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If you're looking for good crates, use to search. It has much better ranking algorithm than


Rustdoc documentation supports embedding external files using include_str!(), like other expressions.

If you want to reuse your README file for your library's documentation on, put this at the top of the src/

#![doc = include_str!("")]

To find unused dependencies, compile your program with:

cargo rustc -- -W unused_crate_dependencies

In you can return std::process::ExitCode from main().

It's better than calling std::process::exit(), because it allows the program to run destructors, which may be needed to flush pending I/O or print buffered logs.

The latest nightly version has an option to build or install crates without downloading the full crates-io index. This can be a big speed boost for Dockerized builds and Continious Integration that doesn't cache .cargo directory.

Try it out:

You can easily pass ownership of objects to C. There's no need to use `Box::into_raw()` or any unsafe trickery. Box is FFI-safe, and can be used as a return type directly:

Did you know has added new categories? Make your crate easier to find. Add categories to your Cargo.toml:

categories = ["insert category slugs here"]

Rust tips boosted

#TIL that you can disallow certain types in your #Rust code with #Clippy (since 1.55):

This is useful, if you e.g. want to use a faster HashMap (e.g. from ahash) and not the std HashMap.

Official docs:

#Lint #RustLang

Compare the uncomparable! enum variants can be compared with `==` only if they implement the `PartialEq` trait, but that isn't always available or convenient for enums with complex data.
However, the `match` expression always works, and there's a handy `matches!()` macro for one-off comparisons.

if value == SomeEnum::Variant(data) { /* maybe */ }
if matches!(value, SomeEnum::Variant(_)) { /* ok */ }

More examples:

If you're developing or applications, you can add dependencies to your projects using

cargo clippy --fix

will automatically apply code improvement suggestions from Clippy. Not every issue can be automatically corrected, so it's still worth running `cargo clippy` afterwards.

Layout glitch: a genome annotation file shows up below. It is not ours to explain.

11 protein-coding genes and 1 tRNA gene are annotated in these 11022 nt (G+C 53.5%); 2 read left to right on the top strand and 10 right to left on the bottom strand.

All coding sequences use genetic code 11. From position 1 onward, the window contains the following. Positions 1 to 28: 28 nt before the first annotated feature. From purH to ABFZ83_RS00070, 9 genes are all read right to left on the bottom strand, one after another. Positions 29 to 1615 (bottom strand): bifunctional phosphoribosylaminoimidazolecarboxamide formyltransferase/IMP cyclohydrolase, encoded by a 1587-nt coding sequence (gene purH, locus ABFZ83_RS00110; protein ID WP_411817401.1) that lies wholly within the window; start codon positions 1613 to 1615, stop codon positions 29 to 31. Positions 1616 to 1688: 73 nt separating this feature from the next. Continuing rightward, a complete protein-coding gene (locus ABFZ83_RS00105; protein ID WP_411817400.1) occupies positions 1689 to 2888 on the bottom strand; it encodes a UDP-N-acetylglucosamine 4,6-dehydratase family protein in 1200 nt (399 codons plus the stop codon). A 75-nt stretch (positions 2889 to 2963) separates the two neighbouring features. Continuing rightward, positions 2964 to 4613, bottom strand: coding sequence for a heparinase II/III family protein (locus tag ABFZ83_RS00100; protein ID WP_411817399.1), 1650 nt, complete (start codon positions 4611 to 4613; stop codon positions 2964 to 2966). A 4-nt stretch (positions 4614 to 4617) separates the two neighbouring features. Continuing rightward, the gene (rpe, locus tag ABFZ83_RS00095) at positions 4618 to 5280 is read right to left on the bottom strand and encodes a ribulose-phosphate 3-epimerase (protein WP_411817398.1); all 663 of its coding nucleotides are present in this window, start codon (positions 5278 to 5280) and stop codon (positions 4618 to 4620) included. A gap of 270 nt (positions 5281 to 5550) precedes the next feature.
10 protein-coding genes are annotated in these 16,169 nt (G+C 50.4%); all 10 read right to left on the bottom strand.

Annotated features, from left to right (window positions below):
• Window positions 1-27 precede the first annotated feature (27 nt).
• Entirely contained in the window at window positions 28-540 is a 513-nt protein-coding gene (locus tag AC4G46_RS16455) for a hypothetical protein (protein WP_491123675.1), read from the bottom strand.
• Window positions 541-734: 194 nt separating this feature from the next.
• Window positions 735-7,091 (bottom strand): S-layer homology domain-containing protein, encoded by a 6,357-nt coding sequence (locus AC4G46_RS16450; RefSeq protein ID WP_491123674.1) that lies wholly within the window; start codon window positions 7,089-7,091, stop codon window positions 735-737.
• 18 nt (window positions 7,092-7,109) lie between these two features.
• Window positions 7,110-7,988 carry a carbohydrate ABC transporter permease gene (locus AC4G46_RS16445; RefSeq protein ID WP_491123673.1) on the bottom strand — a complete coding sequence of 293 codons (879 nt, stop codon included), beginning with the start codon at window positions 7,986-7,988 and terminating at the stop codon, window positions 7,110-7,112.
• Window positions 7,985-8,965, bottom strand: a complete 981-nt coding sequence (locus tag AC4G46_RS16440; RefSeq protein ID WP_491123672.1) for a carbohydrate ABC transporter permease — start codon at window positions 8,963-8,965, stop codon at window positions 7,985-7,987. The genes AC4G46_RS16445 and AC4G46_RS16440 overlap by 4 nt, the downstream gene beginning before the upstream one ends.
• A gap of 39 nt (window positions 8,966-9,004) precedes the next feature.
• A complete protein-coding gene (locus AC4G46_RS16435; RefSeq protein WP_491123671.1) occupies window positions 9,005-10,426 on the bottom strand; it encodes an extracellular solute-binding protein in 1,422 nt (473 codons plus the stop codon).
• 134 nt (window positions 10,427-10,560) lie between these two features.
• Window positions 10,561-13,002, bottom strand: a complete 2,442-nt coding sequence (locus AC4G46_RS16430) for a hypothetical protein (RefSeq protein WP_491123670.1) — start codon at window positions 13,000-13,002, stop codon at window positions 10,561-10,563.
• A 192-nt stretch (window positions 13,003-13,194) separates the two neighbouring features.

Common Rust Lifetime Misconceptions — very helpful resource that helps avoid fighting the borrow checker:

Rust tips boosted

Use the following to include your README in your `doctest`s (so that your examples in your README are also executed).

#[doc = include_str!("../")]
pub struct ReadmeDoctests;

See here:

#Rust #RustLang #RustDoc #Documentation #Docs #RustTip

You can convert a slice (or a `Vec`) to a fixed-length array using the `TryInto` trait:

let arr: [_; 4] = slice[..4].try_into().unwrap();

It's a bit verbose, but the `.try_into().unwrap()` part will be optimized out entirely whenever the compiler can see the slice is long enough.

"Unfortunately" this doesn't generalize to all attributes, so you can't have a cursed syntax like that:

struct Lol {
#![derive(Copy, Clone, Debug)]

fn nope() {

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has meta attributes that can apply to entire modules, like #[cfg(…)], #[allow(…)] and #[deny(…)].

The #[…] attribute syntax used outside of a module is equivalent to #![…] syntax inside it:

mod win {

mod win {

You have to use #![…] attribute syntax at the top of the file, because there's no outer file that has the `mod` declaration for

The `.get()` method on a `Vec` or `HashMap` will only temporarily borrow an item, and you won't be allowed to move it or use it outside of the scope of the `.get()` call.

If you want to get an _owned_, freely movable value, use `.remove()` instead.

If you need to have an owned value without removing elements from the collection, you're going to have to clone. Clone can be fast if items are wrapped in `Rc` or `Arc`.

Do you want io::Read::read_exact(), but read into a Vec instead?

let bytes_read = reader
.by_ref() // optional: avoids consuming the reader
.take(length_to_read) // limits number of bytes
.read_to_end(&mut vec)?; // reads up to the limit
// the file could have ended sooner, so needs a check
if bytes_read != length_to_read { return Err("EOF") }

A few design patterns/idioms that you need to change if you're switching from to :

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